In a very perceptive article published in The New York Times entitled ‘The American abyss’, Timothy Synder, Levin professor of history at Yale University, wrote: “It takes a tremendous amount of work to educate citizens to resist the powerful pull of believing what they already believe, or what others around them believe, or what would make sense of their own previous choices.”
Synder discusses the whole concept of truth and lies as generated and fostered by politicians, especially those who are yes-men. He argues that the politicians who let lies flourish because someone in their party says them are betraying their constitutional mission: they are allowing a country to be manipulated. He warns that: “Post-truth wears away the rule of law and invites a regime of myth.”
He reminds his readers that lies – or the euphemistic expression “fake truth” – have allowed for dictatorial power-grabbing such as that by Hitler and Stalin, who could, through lying, justify massacres of thousands because they were never really challenged by people from within their own party. Much of what Synder says, especially in the first part of his long article, should make us all reflect and compare it to the aura with which we surround our own politicians and the concessions we allow them to get away with.
Spurred on by an unhealthy two-party reality, political leadership in Malta is surrounded by a cult-culture that is, to say the least, bewildering. Once somebody becomes a leader, it becomes almost sacrilegious, especially for anyone from their party, to voice any public criticism or even criticise them or their leadership within the party itself.
Denouncing their action, however illicit, may not be envisaged even within party ranks; condemnation is seen as tantamount to betrayal.
A healthy democracy needs responsible citizens who can discern honest and valid speech from dishonest, deceitful and illusionary propaganda talk
They and their families become sacred objects; nothing they do can be wrong, even if their abuse, or worse, corruption is staring everyone in the face. As Synder points out, social media do not help in this because they contribute heavily to losing “the distinction between what feels true and what is actually true”. Moreover, quickly adding a simple “like” to a politician’s cunningly-worded declarations is an easy and fast way to stop people from truly reflecting on the underlying meaning or consequences of what is being declared, thereby giving the person the tacit permission to pursue a wrong or deceitful path.
It is also why the independent media are so important: they furnish a diversity of perspectives, which should lead citizens to derive their own conclusions rather than be led by the nose.
The fact of agreeing unquestionably to whatever a politician may say or do is due to a lack of critical awareness that can only be transmitted through education. A healthy democracy needs responsible citizens who can discern honest and valid speech from dishonest, deceitful and illusionary propaganda talk, of which we have had far too much in our history.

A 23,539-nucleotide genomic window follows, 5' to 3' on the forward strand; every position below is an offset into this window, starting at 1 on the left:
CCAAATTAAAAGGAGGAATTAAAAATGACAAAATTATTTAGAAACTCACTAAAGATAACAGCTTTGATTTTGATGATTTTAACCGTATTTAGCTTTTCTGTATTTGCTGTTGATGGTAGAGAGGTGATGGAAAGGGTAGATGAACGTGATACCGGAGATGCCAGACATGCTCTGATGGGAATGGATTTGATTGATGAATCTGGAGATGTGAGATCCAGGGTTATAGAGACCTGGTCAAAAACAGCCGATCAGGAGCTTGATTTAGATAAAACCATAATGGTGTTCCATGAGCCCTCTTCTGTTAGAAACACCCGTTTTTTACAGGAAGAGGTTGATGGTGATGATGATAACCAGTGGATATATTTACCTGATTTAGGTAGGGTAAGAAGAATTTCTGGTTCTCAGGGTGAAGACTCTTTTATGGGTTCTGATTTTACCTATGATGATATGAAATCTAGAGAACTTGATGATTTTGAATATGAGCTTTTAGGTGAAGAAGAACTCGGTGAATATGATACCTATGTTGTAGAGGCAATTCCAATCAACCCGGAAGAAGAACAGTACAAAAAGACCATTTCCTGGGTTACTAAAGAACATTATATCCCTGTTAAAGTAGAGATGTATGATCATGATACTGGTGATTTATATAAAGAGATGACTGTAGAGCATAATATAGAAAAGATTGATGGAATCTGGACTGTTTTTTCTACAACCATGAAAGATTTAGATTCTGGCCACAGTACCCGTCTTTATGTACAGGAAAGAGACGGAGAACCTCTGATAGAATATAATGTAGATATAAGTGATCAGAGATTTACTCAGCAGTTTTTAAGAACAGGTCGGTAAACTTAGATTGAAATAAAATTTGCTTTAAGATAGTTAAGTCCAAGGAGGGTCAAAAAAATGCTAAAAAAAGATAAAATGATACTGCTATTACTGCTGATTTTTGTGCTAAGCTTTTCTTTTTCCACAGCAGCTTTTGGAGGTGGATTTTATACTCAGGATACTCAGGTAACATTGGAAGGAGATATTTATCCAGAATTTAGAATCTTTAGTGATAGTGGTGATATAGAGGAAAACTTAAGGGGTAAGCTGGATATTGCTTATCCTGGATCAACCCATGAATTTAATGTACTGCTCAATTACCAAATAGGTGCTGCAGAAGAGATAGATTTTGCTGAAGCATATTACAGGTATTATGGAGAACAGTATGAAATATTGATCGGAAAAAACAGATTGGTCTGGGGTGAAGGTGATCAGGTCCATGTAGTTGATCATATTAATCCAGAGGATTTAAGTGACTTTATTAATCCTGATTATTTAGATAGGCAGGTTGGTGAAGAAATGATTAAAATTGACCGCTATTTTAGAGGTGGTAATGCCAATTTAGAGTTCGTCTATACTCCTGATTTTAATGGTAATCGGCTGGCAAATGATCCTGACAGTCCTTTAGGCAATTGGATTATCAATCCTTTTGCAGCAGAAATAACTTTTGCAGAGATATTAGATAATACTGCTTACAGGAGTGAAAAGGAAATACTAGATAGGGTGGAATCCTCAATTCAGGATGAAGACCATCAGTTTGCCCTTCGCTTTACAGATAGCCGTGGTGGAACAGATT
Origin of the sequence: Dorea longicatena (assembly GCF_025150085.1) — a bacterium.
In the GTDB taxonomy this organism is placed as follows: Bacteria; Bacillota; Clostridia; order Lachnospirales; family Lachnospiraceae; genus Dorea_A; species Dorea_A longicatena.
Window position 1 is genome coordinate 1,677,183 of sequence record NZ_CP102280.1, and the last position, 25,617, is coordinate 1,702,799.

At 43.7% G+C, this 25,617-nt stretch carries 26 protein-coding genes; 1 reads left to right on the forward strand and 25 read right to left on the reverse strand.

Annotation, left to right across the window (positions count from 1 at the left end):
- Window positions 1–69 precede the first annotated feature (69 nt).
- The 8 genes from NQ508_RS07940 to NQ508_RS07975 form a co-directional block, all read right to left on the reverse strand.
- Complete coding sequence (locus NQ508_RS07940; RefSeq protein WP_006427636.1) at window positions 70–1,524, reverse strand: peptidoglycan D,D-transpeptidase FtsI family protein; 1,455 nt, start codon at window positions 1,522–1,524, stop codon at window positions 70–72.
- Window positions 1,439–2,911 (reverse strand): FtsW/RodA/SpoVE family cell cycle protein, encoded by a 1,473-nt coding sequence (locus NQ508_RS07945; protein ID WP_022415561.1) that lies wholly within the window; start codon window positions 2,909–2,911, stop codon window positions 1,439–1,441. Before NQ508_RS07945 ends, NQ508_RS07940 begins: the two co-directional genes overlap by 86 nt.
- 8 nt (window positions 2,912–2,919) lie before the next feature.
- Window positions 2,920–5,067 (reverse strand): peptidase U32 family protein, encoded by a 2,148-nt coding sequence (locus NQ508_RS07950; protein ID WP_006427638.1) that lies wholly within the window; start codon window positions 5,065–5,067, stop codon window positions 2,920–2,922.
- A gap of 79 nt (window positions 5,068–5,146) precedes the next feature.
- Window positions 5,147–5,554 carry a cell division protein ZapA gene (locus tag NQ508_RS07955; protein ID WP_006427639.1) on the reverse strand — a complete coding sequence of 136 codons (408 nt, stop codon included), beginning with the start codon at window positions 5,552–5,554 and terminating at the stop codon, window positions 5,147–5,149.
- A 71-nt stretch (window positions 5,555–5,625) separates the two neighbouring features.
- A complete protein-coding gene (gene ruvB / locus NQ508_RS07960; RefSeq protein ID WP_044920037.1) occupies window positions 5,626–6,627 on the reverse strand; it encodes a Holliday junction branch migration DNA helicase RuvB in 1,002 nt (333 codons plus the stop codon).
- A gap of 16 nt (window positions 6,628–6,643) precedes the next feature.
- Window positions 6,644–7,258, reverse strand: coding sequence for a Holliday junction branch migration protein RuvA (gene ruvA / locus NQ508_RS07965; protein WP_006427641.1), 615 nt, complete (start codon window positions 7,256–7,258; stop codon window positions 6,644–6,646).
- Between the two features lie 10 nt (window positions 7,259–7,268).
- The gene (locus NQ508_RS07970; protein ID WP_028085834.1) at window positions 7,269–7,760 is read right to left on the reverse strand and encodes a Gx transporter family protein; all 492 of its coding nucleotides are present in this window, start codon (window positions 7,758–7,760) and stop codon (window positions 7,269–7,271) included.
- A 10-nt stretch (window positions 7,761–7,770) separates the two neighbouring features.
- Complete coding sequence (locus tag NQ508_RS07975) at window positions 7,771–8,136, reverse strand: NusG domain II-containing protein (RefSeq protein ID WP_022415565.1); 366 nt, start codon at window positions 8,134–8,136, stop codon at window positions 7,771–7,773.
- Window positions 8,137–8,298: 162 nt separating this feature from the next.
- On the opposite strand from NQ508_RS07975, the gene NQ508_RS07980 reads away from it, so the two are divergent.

Acceding to a political role should go hand in hand with accepting close observation and critical judgement of one’s decisions and actions. Judgement should not be limited simply to casting one’s vote but has to be sustained right through any political legislature, whatever the party in power.
Political education would imply a leap of quality in the way politics are conducted in our country.
It would help avoid the kind of political bias that is currently transmitted from one generation to another, avoid the nepotism and bribery that we witness all too often and would ensure transparency and accountability in the way political affairs are conducted.
This kind of education has to be nurtured from a young age, especially in view of the fact that our two parties have agreed to lower the voting age to 16, without, at the same time, ensuring the kind of education that would be needed to accompany this radical decision. One wonders: are they aspiring to have yet more yes-men?
Repubblika has launched its permanent ‘Active and responsible citizenship’ campaign to fill the need for political education that would create more awareness and vigilance over political doings. We need to break away from the traditional compliant adherence to a party that is also a vestige of our colonial past and ensure that we, and, especially, our younger generations, can think and act independently of any political conformism to any one party.
We need to render the parties answerable to the citizen, rather than continue to generate the subservience of the citizen to the political world. This cannot be achieved in a short space of time but requires constant and consistent effort.
Much in our country needs reform and the only way to achieve this to the benefit of all citizens, and not to that of only a few partisan supporters, is to encourage active and discerning participation in the decision-making that affects us all. We need to start now, for the good of our beloved country.
Vicki Ann Cremona, member and former president, Repubblika
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